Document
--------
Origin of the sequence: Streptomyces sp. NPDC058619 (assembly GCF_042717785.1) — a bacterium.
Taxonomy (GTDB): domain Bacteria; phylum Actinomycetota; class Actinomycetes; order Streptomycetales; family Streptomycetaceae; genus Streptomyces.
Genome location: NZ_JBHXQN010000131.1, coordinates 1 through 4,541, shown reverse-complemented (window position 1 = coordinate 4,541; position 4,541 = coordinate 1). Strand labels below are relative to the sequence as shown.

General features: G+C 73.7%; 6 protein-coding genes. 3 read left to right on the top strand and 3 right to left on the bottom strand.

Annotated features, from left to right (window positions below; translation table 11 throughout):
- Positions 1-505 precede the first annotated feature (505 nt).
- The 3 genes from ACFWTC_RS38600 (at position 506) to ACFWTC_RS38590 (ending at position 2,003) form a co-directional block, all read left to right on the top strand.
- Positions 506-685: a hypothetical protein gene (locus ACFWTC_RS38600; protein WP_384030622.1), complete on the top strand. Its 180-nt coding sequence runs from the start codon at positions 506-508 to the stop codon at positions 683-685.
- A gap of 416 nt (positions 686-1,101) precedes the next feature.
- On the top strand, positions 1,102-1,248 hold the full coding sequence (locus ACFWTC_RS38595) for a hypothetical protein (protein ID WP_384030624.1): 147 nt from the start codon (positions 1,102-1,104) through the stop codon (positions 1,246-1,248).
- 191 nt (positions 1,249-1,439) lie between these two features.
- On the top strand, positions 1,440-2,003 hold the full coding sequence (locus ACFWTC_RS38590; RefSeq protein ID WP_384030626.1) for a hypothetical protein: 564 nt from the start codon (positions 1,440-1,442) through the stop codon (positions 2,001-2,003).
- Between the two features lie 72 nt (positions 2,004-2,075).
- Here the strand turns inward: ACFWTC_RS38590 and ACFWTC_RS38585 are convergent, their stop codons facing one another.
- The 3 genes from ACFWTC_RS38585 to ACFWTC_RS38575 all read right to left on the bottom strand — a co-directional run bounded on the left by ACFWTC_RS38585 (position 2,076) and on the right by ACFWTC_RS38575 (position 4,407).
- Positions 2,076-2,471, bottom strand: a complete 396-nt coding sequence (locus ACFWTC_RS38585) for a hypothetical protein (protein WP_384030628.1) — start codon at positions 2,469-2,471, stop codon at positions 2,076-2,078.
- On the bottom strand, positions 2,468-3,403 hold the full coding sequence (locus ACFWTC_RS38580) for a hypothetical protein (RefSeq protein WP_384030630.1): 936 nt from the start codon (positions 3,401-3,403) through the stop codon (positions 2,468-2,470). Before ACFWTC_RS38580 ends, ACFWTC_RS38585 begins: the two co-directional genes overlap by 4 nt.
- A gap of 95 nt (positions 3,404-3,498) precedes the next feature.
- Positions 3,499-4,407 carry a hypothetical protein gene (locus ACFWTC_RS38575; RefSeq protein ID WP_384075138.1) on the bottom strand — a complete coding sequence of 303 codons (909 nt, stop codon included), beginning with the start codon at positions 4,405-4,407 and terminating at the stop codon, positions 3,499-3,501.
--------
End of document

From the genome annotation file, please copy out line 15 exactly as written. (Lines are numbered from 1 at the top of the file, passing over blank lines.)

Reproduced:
- The 3 genes from ACFWTC_RS38585 to ACFWTC_RS38575 all read right to left on the bottom strand — a co-directional run bounded on the left by ACFWTC_RS38585 (position 2,076) and on the right by ACFWTC_RS38575 (position 4,407).